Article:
Treatment Guideline Adherence Betters Rheumatoid Arthritis Disease Activity


A new study shows adherence to current ACR guidelines for therapy results in improved disease activity scores.

Patricia Kachur, MD

Patricia Kachur, MD

A new retrospective assessment supports guideline-directed treatment adherence for patients with high rheumatoid arthritis disease activity scores (DAS).

In a new study from Ochsner Health System investigators, presented at the Clinical Congress of Rheumatology (CCR) West 2019 annual meeting in San Diego, evidence bucked against the fairly common practice of not adhering to guidelines set by the American College of Rheumatology (ACR) for achieving low activity and/or remission in patients with rheumatoid arthritis.

The findings come 1 year after an assessment of the ACR’s RISE registry showed 36.6% to 58.4% of patients with moderate to high-disease rheumatoid arthritis did not modify their treatment over of the following year. This study also found patients who were not receiving a biologic nor targeted therapy were far more likely to switch therapies than patients on a combination regimen.

Investigators, led by Patricia Kachur, MD, of Ochsner’s Department of Rheumatology, conducted the retrospective chart review of 94 patients aged ≥21 years old with rheumatoid arthritis, encompassing 153 index encounters and high disease activity scores (DAS28). The encounters had occurred from July 2013 — December 2018, and were used to collect patient baseline DAS28 scores.

They recorded patient treatment strategy, and classified each as either consistent with guideline-directed treatment (GDT) or not. Follow-up DAS28 scores were recorded from patient follow-up visits.

Of the 153 index encounters, 84 had sufficient data for the study. Investigators reported a mean pre-intervention DAS28 score of 6.25±0.88. The baseline score among GDT patients (6.35) was not significantly different from non-GDT patients’ score (6.15; P = .30).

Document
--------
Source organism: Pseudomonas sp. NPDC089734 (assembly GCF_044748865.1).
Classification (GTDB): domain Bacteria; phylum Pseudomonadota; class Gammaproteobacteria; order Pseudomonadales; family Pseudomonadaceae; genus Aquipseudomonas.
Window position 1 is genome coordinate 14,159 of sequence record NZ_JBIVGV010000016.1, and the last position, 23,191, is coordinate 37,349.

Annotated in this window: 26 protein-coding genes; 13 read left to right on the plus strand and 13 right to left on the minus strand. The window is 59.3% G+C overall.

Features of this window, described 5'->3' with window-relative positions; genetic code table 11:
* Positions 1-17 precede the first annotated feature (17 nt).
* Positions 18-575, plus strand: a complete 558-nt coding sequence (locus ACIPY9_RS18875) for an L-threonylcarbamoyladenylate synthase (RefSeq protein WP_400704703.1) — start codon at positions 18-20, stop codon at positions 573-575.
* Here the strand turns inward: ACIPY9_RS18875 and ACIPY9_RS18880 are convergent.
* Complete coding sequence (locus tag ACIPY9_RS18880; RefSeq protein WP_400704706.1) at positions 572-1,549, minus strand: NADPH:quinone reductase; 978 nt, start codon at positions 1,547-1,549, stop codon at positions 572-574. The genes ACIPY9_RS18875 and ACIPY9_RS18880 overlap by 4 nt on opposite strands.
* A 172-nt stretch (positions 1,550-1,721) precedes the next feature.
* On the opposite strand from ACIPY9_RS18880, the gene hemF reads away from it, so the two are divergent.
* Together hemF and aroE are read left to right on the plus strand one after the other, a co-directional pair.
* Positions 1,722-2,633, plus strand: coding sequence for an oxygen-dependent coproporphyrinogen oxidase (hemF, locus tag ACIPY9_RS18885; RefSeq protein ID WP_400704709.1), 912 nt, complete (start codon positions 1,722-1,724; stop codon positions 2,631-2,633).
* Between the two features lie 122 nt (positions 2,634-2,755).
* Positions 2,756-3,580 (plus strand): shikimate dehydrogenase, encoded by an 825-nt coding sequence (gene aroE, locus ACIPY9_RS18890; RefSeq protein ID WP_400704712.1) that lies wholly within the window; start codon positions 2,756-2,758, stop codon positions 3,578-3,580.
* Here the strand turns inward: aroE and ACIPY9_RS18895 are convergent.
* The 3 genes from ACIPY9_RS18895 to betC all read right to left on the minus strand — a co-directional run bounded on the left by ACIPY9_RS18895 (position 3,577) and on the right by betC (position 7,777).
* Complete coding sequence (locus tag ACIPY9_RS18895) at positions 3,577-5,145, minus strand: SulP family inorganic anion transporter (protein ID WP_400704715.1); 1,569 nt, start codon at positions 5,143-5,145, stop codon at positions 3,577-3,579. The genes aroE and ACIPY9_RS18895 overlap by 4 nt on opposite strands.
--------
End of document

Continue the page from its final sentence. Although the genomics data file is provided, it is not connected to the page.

Following intervention, overall mean DAS28 was 5.00±1.58. Post-therapy GDT, which included 46 patients, resulted in a mean DAS28 of 4.65±1.58. Non-GDT patients (n = 39) reported a post-intervention mean DAS28 of 5.41±.149, indicating a significantly lower mean difference for patients in the GDT group (P = .026).

Kachur and colleagues noted post-treatment DAS28 scores were significantly lower for both groups, though. Limitations to the trial included its small, non-randomized structure in a single institution, as well as its lack of consideration for co-founders including gender, age, disease duration, or comorbidities.

That said, the cohort concluded patients with rheumatoid arthritis adhering to guideline-directed therapy were associated with significantly lower follow-up DAS28 scores versus patients who did not adhere.

“Given well-established evidence that uncontrolled RA reduces the ability to perform daily activities, health-related quality of life, and permanent damage, quality improvement initiatives can focus on increasing GDT adherence to improve DAS28 scores and likely other outpatient outcomes,” investigators wrote.

The study, “Treat to Target: Do Rheumatologist Adjust Therapy Based on High Disease Activity Score (DAS), and Does This Result in Improved DAS?” was presented at CCR West 2019.

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